One last step before wrapping up the month. I take four (sometimes five) sticky notes corresponding to each week of the month. On those sticky notes I list every event and appointment from the main wall calendar that corresponds to that week. I then place those sticky notes into my main planner, which gives me a head start when I sit down next week to plan the upcoming week!

Planning your week (15 minutes)

I sit down weekly with the bloom vision planner. The process for planning my week takes about 15 minutes start to finish. My goal here is to assign a day and time for each of the tasks I add to my planner’s weekly spread. It’s essential you know that I don’t seek to fill in every day and hour of my weekly spread. Whitespace planning–that is, leaving plenty of open whitespace in your planner spread–is my number one rule for retaining flexibility in my schedule.

Remember the sticky note from the monthly planning section above? The one replete with all of this week’s major appointments, events, celebrations, soccer games and more? I start with this sticky note, which I filled out as part of the monthly planning process. If each line item on the sticky note doesn’t have an associated day and time, I assign one and add it into my planner’s weekly spread. If I can’t assign a date or time for some reason, I add it to Monday with a big star next to it.

product: bloom vision planner

Then, I take my non-negotiable schedule and add this in. Because I work a predictable 9 to 5, this scheduling portion is pretty easy for me to fill in. If you have children, perhaps their school or daycare schedule makes it into this portion of the planner. These are standing appointments and commitments you know you’ll have each week, regardless of the time of year. Some of us have more fixed commitments than others, but everyone should have whitespace at this point in their weekly spread.

Last, but perhaps most importantly, I make time in my weekly spread to work on my goals. It is so important to attach days and times to your goals. You are significantly more likely to work on your goals when you have a time associated with goal-work. If you use your weekly spread as a meal planner or wellness planner (or something altogether different and amazing), feel free to modify this weekly planning process to fit your needs. Your weekly spread should reflect the person you want to be–always remember, however, that “done” is better than “perfect”!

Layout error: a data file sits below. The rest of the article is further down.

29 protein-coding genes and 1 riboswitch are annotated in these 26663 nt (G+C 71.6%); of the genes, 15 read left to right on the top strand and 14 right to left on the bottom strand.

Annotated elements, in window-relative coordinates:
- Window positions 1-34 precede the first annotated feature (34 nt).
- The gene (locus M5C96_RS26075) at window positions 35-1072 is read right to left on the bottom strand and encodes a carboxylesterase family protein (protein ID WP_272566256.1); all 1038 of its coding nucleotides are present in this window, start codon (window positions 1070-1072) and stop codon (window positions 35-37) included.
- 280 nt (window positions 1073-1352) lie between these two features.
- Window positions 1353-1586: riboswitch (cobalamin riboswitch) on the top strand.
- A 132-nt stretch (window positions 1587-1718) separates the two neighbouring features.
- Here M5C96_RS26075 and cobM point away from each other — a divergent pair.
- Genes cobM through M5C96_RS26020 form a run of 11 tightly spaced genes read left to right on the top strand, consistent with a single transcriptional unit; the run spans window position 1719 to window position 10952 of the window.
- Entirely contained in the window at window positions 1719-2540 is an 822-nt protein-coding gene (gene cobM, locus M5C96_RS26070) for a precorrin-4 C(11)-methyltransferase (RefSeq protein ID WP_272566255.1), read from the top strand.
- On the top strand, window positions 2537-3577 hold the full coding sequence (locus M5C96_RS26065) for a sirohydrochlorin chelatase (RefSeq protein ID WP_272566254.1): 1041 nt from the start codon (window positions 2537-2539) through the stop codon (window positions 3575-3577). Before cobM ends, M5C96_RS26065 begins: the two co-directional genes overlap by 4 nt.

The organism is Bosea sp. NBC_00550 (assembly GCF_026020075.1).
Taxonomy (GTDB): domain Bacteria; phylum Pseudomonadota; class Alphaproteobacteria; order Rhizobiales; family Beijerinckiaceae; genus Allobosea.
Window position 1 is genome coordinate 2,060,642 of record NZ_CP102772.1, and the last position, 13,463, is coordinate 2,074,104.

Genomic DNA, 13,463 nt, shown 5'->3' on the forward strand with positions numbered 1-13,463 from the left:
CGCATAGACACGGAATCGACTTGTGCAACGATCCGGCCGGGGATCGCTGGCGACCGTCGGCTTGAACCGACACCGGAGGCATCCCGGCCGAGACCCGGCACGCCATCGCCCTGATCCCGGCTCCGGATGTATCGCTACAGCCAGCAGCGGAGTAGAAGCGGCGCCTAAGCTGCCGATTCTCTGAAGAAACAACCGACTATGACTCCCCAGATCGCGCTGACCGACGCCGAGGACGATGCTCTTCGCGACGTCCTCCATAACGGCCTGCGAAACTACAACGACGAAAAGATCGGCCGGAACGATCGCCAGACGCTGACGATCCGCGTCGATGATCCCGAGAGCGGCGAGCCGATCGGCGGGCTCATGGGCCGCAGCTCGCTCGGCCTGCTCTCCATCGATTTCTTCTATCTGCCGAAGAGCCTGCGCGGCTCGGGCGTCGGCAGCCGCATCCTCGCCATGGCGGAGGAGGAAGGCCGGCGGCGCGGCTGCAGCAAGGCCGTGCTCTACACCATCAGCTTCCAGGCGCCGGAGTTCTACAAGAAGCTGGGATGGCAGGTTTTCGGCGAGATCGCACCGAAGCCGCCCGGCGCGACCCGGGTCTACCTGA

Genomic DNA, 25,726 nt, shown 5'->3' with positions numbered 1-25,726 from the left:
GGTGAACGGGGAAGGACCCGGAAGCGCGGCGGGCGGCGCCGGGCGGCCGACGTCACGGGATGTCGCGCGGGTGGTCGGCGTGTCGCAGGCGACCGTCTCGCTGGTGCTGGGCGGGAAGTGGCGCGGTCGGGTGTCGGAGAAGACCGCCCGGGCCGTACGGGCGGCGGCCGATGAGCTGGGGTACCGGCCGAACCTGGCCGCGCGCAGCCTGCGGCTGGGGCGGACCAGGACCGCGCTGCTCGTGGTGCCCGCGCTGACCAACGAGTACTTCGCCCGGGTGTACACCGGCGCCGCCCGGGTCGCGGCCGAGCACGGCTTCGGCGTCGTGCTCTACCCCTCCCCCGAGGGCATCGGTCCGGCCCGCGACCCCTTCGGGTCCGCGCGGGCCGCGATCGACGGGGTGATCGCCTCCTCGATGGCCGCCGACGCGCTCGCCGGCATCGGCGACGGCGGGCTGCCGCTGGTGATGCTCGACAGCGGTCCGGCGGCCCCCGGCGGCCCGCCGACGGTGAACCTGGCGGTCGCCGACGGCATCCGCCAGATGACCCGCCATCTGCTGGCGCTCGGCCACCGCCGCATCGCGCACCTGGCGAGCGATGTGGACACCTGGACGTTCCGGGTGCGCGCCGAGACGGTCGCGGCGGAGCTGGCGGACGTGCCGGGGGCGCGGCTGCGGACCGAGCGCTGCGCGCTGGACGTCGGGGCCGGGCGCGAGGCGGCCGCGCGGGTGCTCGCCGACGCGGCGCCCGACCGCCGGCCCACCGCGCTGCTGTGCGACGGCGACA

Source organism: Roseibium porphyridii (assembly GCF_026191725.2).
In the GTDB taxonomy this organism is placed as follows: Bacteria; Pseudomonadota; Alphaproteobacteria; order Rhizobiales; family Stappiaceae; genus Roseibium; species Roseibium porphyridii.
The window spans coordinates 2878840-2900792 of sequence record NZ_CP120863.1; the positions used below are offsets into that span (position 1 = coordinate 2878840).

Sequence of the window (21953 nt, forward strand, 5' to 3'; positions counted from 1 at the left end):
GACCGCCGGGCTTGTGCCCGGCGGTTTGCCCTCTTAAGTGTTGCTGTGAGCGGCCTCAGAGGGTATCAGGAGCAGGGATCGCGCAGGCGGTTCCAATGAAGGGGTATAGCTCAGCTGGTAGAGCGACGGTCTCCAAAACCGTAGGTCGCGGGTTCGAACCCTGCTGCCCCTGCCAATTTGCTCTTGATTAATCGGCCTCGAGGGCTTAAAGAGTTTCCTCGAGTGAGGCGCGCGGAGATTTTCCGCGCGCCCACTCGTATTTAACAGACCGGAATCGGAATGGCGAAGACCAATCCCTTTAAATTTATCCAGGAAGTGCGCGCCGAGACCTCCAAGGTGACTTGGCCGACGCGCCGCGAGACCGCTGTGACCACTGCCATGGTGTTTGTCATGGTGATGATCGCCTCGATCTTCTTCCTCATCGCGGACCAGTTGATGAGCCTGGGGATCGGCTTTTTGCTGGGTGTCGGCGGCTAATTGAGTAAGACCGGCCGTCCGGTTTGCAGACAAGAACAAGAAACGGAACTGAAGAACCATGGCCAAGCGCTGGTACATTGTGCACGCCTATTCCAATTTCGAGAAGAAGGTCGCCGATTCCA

Planning tomorrow (5 minutes)

Planning for tomorrow is my last step. Lately, I’ve been using the bloom planning pad to plan my days. This should take about 5 minutes start to finish. I first adopt anything from the weekly spread (above) assigned to tomorrow. I get really granular with the tasks and to-dos in my daily spread. I leave plenty of whitespace to fill the other sections of the pad as my day goes on. If tomorrow is a Monday, the sections of the pad that fill up first are important tasks/projects, my #1 goal for today, and the many phone calls and meetings on the books to kick off my work week.

And voila, you’ve done it! Your day, week, and month have all the important details sketched out and lined up. In under an hour, no less. At this juncture, feel free to add stickers and washi to transform your functional spread into something altogether more beautiful and decorative.

product: bloom 6×9 planning pad

product: bloom 6×9 planning pad

Leave a Reply

Your email address will not be published. Required fields are marked *